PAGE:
On Wednesday, the Cleveland Indians brought him into camp to compete for the back end of their rotation with a deal that would give him a $1.5 million salary this season if he's added to the 40-man roster. He could earn an additional $2.5 million in performance bonuses.
A little different this time around.
"I just want him to be Daisuke," Cleveland manager Terry Francona said.
The Japanese right-hander and Francona have a history together, of course, while the latter was manager in Boston and Matsuzaka was a starter for the Red Sox. The two officially reunited on Wednesday here, and Francona said Matsuzaka threw 35 pitches. He described his delivery as "crisp" and it reminded him of how he looked "when he was healthy."
In 2007, Matsuzaka, 32, posted a 15-12 record with a 4.40 ERA as the Red Sox raced to a World Series title. He followed that with an 18-3 mark and a 2.90 ERA the next season.
During that time, it appeared as though Boston received a strong return on its investment of $51 million just to secure his rights, and then another $52 million on a six-year deal to get him to the mound. But since 2008, Matsuzaka has never won more than nine games in a season. And he has been limited to just 18 starts the past two years because of elbow issues. Matsuzaka underwent reconstructive elbow surgery in 2011.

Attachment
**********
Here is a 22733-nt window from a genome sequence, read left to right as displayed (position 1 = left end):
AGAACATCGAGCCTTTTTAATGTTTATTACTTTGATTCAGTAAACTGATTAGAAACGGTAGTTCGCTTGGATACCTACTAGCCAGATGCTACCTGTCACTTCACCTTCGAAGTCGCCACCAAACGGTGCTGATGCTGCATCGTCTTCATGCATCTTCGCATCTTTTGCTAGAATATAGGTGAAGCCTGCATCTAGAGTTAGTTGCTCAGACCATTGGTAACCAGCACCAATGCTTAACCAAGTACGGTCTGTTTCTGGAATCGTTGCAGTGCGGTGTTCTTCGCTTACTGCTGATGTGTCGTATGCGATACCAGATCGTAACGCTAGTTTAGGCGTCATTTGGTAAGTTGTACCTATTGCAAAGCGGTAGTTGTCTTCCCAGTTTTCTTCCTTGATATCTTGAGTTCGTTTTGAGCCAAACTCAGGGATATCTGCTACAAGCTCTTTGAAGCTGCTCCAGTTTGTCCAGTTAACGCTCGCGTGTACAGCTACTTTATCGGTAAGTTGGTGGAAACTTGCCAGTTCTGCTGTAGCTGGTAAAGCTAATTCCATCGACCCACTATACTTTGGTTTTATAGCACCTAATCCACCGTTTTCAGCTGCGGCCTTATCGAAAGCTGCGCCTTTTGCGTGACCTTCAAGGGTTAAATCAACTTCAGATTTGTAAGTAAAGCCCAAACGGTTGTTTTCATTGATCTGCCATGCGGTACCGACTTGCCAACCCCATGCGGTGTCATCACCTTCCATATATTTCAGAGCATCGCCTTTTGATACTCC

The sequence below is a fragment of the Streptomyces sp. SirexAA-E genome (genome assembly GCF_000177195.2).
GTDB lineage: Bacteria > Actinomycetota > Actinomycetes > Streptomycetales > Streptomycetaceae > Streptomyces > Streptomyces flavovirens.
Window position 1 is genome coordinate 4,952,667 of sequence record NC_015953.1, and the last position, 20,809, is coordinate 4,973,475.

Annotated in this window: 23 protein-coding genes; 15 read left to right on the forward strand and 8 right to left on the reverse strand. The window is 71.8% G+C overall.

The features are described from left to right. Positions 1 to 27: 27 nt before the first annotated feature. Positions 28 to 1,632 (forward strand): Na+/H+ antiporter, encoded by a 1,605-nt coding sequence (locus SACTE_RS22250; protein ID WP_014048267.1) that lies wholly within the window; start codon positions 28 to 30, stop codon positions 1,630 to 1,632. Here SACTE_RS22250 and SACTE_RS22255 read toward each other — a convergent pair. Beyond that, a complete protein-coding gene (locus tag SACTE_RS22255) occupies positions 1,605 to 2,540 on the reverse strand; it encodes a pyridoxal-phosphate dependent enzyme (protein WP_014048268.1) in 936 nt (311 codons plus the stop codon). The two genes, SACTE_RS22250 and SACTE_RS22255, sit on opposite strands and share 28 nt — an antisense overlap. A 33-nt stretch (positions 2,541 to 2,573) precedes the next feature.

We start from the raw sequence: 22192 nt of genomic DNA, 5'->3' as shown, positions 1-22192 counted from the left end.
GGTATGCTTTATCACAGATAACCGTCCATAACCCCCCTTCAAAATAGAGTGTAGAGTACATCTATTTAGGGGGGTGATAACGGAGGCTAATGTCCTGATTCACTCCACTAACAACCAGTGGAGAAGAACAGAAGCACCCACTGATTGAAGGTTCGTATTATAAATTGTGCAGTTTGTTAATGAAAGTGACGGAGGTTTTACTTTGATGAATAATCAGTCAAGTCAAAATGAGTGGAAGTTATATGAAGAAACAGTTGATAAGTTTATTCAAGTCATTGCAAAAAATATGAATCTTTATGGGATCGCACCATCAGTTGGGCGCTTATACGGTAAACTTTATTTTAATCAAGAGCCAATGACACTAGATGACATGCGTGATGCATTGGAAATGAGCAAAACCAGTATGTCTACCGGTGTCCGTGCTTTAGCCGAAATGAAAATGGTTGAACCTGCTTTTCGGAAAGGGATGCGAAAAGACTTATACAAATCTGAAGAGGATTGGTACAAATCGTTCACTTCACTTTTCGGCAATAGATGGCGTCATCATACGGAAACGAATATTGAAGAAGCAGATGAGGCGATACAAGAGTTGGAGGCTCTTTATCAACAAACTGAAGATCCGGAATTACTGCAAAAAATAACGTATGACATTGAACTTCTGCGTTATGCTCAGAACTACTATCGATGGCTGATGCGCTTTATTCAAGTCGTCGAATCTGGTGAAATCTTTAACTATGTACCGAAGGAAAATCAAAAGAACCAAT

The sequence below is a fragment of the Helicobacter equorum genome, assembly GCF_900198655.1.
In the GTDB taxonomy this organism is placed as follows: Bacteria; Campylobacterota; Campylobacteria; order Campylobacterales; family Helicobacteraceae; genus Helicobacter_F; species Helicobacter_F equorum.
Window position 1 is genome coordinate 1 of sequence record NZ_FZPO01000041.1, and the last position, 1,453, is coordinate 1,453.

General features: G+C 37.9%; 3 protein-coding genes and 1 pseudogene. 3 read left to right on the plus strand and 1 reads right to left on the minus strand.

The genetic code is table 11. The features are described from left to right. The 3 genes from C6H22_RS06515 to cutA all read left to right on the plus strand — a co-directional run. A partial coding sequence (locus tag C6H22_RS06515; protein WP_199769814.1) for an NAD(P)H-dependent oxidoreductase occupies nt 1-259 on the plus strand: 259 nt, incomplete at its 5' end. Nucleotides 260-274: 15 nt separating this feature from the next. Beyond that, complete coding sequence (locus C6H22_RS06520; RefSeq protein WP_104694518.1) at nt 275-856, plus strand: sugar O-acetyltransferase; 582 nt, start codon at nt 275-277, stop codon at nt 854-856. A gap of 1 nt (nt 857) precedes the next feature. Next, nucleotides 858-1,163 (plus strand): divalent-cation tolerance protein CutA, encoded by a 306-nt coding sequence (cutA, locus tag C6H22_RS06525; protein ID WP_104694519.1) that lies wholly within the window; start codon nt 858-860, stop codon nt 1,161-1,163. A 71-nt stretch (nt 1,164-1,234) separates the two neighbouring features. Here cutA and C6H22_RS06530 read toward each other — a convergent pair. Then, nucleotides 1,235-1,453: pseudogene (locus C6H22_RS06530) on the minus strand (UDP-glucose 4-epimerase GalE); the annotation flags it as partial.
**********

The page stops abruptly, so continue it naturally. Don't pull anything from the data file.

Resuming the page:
He returned to the Red Sox last June and went 1-7 with an 8.28 ERA over 11 starts, closing with an 0-4 record and a 14.36 ERA in his final five outings.
Francona said he expects better results this season from Matsuzaka, and perhaps a fresh start in Cleveland will help both of them.
"In the second year after surgery," Francona said, "you see the guy you want."
Matsuzaka said, through an interpreter, that he was promised nothing with the Indians and that he wants to come into camp as a challenger. He said he chose Cleveland over two other teams because he wanted to compete in the American League and pitch against Boston. He did not expect to return to the Red Sox.
He added that Francona has told him to keep things light at first focus on good mechanics and re-learn how to pitch without pain.
The Cleveland rotation has room for him. Matsuzaka is believed to be competing with Zach McAllister, Carlos Carrasco, Trevor Bauer, Corey Kluber, David Huff and Scott Kazmir for two spots.
"He knows how to win," Francona said of Matsuzaka. "He's been a high-profile big winner."